A group of MPs have refused to endorse the Government’s choice of director for its university access body. This has led to anger within the government, especially from Vince Cable, the minister responsible for the appointment.
Members of the Commons Select Committee for Business, Innovation and Skills advised the government to undertake a new recruitment process instead of selecting Les Ebdon, vice-chancellor of the University of Bedfordshire, to lead the Office of Fait Access (OFFA).
Although the decision cannot force the government into action, it does highlight a difference in opinion within the coalition. Cable’s selection was supported by education minister Michael Gove, along with higher education minister David Willets and social mobility adviser Alan Milburn.
However the four members of the committee which rejected Ebdon were Conservatives, drawing criticism from their Lib Dem colleague.
The committee report on the matter stated, “While he demonstrated an all-round understanding of widening participation, we were not convinced by Professor Ebdon’s descriptions of the root causes of the obstacles to accessing universities.”
They added, “Therefore we have to question his evidence in respect of two of the criteria for selection, namely, ‘promote the strengths of the arguments in face of opposition’ and ‘communicate persuasively and publicly, with excellent presentational skills’.”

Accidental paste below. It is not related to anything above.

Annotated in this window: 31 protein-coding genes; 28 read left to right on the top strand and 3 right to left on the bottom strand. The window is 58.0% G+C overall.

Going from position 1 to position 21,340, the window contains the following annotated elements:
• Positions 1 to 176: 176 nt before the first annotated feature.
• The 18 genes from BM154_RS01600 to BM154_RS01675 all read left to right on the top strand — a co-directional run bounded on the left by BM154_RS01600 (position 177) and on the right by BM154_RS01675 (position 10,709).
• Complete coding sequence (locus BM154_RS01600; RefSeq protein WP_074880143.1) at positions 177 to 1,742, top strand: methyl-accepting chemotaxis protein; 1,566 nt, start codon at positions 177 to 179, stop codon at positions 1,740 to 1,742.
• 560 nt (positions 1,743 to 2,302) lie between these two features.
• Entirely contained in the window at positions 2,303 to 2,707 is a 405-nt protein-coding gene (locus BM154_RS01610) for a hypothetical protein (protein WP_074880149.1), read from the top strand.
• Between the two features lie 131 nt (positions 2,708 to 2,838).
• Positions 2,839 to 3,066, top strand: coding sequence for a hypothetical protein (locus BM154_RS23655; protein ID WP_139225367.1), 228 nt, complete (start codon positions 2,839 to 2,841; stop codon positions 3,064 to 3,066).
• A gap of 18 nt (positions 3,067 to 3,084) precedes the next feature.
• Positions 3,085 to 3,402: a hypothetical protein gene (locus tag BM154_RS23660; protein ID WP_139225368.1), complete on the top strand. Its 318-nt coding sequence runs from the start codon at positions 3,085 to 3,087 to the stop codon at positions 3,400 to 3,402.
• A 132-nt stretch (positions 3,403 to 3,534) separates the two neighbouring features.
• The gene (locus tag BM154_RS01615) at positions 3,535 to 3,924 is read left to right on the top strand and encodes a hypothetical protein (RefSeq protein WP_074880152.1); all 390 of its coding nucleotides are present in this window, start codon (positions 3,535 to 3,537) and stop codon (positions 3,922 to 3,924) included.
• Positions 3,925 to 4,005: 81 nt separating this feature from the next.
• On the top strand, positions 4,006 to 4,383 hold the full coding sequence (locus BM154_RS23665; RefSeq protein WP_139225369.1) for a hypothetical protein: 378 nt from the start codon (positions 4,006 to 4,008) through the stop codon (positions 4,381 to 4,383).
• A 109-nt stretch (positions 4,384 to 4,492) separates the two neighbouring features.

Robin McGhee, Lib Dem candidate for Oxford City Council and St Anne’s undergraduate told Cherwell, “Opposing this appointment is an attack on the powerful concessions the Lib Dems got in government on this matter. By opposing it, the Tories have had their cake, eaten it, sicked it up, and eaten it again, with claret.”
Miles Coates, Oxford University Conservative Association President disagreed, stating, “The MPs had legitimate doubts about Professor Ebdon’s suitability for the role, and they would have done a disservice to access and to their personal principles had they not expressed them.
The committee’s decision came just days before the government abandoned plans to impose penalties on students who pay off university loans early, a policy which Cable had intended to introduce.
This scheme would cost graduates thousands if they chose to clear their debts within 30 years of leaving university. However ministers claim that the consultation process demonstrated that those most likely to be hit by extra payments would not be the most wealthy but those earning around £18,000.
Coates described the decision as “welcome news,” adding, “Penalising such people for being financially responsible is grossly unfair.”
However Socialist Workers Party member Nathan Akehurst commented, “The U-turn on loan repayments exposes the logic of the tuition fee raise for what it was, not to ‘improve student choice’ or whatever chimera they constructed about it, but to force poorer students to pay for a macroeconomic crisis they were not responsible for.”
Matt Waller, PPE student, stated, “The interest rate for student loans is, by definition, lessor or equal to the rate of inflation. This means that the people who wait to pay it off are actually paying relatively less money. A penalty for early repayment is an unjustifiable tax on those who want to provide the government with more money in real terms.”